But I noticed that some members of my family didn’t see his beautiful black face the same way I did. The black girls at school did not take kindly to a white girl dating one of “their boys.” In that one semester, I experienced racial prejudice from both sides for the first time. I was confused, angered, and saddened by this new strange thing. 

Another layer of programming I received was by the Christian church. I was programmed to believe I was less than men, preachers, teachers, and most of all God, for whom I would have to work hard my entire life to prove myself to be “worthy” of “his” love and approval, and to absolve my “sins” of being human, and a female. Even then I would never be quite good enough, and I definitely couldn’t trust my heart or inner knowing.

Only the “men of God” who preach his “word” knew the truth.  Alongside that came the missionary program—needing to save those less fortunate than me—”those” being children and people of color around the world.

I didn’t know I had a choice whether to believe all of this, or even that all this had been programmed inside of me, until I was 23 and my inner self began crying out to be heard. I had left the church the minute I could, with the natural rebellion of being 17, and moved out of my childhood house. Not knowing I carried the roots of injustice and dysfunction deep within me.

Then there was the direct programming in my household through sexual, physical, mental, emotional, and spiritual abuse. I was programmed to fear men, fear God, fear hell, fear anything I didn’t understand, fear just about everything really. Oh, and pretend I am perfect, all the while believing I am worthless.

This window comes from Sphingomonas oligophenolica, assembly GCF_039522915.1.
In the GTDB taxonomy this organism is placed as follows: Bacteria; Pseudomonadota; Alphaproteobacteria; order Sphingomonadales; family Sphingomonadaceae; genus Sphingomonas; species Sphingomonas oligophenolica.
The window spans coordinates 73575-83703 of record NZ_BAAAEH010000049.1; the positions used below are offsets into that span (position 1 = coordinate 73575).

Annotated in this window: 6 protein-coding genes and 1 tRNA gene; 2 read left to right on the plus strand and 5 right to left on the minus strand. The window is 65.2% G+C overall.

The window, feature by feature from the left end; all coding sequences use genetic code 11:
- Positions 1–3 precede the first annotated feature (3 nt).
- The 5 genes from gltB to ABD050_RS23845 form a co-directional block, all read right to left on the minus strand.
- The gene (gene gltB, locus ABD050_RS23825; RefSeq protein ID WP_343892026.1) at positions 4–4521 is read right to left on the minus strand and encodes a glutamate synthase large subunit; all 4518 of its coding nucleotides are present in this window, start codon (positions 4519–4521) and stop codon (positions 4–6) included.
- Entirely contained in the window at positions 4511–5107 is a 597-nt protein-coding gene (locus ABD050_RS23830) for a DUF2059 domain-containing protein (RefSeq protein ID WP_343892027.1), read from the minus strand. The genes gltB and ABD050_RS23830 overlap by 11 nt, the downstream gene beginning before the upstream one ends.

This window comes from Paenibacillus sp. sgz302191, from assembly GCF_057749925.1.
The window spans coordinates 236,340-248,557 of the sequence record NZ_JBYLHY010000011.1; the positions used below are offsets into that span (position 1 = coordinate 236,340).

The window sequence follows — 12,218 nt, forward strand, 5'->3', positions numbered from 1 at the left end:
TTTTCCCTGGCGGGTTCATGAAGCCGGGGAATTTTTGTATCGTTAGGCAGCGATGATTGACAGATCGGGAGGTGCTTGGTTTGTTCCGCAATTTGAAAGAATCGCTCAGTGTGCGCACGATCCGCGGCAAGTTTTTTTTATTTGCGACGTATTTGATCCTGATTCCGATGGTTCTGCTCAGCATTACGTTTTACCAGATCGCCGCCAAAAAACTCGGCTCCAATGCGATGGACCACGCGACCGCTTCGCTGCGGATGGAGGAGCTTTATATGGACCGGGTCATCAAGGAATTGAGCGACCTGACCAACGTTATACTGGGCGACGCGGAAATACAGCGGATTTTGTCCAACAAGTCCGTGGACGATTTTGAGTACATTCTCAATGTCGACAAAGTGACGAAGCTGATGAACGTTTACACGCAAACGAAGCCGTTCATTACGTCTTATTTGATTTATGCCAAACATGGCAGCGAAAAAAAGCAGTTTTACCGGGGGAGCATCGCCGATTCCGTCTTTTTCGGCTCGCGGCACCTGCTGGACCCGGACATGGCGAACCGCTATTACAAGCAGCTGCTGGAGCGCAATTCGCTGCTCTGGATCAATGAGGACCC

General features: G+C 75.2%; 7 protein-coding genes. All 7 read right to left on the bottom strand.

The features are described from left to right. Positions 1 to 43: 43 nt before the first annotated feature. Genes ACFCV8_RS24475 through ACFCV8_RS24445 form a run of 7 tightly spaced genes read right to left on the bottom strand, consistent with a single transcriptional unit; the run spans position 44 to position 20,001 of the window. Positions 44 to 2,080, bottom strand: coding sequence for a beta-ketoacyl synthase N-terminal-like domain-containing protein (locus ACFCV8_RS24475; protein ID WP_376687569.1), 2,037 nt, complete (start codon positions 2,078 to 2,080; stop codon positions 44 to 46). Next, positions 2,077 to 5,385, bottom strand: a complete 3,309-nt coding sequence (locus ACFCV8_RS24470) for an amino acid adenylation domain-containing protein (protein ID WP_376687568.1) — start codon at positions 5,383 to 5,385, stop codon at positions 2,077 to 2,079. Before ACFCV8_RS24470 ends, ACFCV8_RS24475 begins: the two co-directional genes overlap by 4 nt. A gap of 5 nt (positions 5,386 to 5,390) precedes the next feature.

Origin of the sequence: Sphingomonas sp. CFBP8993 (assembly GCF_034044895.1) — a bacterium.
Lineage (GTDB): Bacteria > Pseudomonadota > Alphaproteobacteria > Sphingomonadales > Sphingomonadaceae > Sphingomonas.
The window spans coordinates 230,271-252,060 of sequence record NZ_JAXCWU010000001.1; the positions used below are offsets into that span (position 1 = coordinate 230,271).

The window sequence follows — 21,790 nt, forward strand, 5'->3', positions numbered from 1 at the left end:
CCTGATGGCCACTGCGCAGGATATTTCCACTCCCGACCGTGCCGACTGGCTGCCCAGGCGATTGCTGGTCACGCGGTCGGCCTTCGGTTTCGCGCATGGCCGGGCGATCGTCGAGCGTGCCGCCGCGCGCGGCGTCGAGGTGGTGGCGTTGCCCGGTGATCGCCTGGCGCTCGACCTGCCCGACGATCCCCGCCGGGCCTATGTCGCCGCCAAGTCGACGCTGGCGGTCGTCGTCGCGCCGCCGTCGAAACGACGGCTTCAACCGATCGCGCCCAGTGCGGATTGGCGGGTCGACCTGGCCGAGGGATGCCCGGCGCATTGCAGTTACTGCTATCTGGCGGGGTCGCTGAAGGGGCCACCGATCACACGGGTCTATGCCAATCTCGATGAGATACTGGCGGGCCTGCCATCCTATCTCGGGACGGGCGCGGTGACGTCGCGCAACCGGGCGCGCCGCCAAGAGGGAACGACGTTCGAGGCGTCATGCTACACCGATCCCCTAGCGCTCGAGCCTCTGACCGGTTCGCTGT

The programming of women tells us we must submit to and obey the words of a man, especially a white one. We must work harder to prove ourselves because we are the inferior gender. I didn’t know until I was 18 that I could say no to a man touching me in a sexual way. 

Growing up in a broken home, I spent many hours over a span of years alongside all the other broken and poor families of all colors at the Department of Social Services, the courthouse, and standing in line for food commodities so my mother could feed and shelter the five of us.

I began babysitting at the age of 11 for money to buy my own clothes at the thrift store, and not have to wear the hand-me-downs of three older sisters anymore. Those felt like new clothes to me! If someone would have tried to explain to me my “white privilege” during any of those years, I would probably have laughed in their face. Or punched them. 

Nowadays, I absolutely see what people are talking about. Having outgrown my relatively colorless Colorado container of upbringing, I’ve witnessed the racial divide and prejudice in many places. I’ve felt it on both sides.